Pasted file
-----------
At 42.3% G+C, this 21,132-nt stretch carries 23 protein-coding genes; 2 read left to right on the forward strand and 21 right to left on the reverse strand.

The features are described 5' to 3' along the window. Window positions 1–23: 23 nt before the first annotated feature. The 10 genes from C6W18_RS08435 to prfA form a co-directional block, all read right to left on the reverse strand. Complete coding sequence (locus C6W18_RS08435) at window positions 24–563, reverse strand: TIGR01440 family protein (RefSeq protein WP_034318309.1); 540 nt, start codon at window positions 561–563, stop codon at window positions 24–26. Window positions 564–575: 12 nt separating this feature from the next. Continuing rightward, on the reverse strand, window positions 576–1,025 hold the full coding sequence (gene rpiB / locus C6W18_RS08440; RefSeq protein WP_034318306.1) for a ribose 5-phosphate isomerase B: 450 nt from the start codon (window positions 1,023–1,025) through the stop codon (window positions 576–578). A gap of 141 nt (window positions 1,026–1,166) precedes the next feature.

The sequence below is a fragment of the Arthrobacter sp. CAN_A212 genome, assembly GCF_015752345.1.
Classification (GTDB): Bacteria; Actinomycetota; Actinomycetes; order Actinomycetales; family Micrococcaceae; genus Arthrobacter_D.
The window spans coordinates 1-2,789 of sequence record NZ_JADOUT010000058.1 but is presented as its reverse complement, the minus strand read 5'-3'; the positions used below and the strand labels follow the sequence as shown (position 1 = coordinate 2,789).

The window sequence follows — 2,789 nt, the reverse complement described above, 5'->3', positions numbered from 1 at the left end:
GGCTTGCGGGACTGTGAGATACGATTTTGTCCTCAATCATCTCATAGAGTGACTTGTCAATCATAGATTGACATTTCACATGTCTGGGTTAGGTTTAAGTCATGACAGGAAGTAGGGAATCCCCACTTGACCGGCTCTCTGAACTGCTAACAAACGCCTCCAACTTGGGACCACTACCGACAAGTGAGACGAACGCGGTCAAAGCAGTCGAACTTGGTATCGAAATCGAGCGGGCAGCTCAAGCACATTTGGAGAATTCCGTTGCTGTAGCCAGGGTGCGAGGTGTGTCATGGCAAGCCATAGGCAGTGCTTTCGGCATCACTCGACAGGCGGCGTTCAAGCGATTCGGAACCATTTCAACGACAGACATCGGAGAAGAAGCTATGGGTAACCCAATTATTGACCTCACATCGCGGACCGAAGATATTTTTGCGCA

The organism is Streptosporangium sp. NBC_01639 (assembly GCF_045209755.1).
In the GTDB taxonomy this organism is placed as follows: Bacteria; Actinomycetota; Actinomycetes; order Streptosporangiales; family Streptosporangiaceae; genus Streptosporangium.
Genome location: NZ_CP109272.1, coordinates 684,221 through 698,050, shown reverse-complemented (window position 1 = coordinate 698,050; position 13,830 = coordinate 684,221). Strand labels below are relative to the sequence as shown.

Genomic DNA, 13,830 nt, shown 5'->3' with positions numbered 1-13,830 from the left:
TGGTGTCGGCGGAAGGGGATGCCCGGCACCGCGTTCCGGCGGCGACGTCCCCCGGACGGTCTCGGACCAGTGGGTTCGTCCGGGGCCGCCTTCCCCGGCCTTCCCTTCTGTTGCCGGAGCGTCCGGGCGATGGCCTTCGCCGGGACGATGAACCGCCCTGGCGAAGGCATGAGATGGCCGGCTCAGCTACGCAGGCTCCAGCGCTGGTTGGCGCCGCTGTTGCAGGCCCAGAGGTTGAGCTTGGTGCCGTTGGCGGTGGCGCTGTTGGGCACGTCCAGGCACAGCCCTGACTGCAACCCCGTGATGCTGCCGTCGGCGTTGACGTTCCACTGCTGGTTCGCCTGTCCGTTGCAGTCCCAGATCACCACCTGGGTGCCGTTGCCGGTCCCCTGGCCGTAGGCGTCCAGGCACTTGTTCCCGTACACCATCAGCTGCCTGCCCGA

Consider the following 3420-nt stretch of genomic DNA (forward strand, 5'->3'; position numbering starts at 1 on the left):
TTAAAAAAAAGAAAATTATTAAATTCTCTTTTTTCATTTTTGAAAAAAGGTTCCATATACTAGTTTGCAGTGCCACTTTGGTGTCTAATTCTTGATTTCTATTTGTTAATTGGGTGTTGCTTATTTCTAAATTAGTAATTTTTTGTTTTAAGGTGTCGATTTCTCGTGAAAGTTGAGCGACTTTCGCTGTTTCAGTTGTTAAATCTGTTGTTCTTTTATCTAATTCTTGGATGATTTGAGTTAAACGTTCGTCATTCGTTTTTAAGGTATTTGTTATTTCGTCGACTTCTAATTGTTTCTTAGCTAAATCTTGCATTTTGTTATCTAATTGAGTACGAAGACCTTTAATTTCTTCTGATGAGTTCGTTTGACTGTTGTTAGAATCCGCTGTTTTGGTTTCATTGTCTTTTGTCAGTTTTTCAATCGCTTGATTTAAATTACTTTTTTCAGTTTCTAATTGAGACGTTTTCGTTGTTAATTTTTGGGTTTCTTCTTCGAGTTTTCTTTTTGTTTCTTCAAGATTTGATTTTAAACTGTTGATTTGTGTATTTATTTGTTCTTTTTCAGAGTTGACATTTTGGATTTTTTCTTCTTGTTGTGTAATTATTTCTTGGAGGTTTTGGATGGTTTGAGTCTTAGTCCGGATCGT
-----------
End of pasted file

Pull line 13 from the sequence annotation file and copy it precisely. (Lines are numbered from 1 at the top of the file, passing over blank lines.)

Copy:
Consider the following 3420-nt stretch of genomic DNA (forward strand, 5'->3'; position numbering starts at 1 on the left):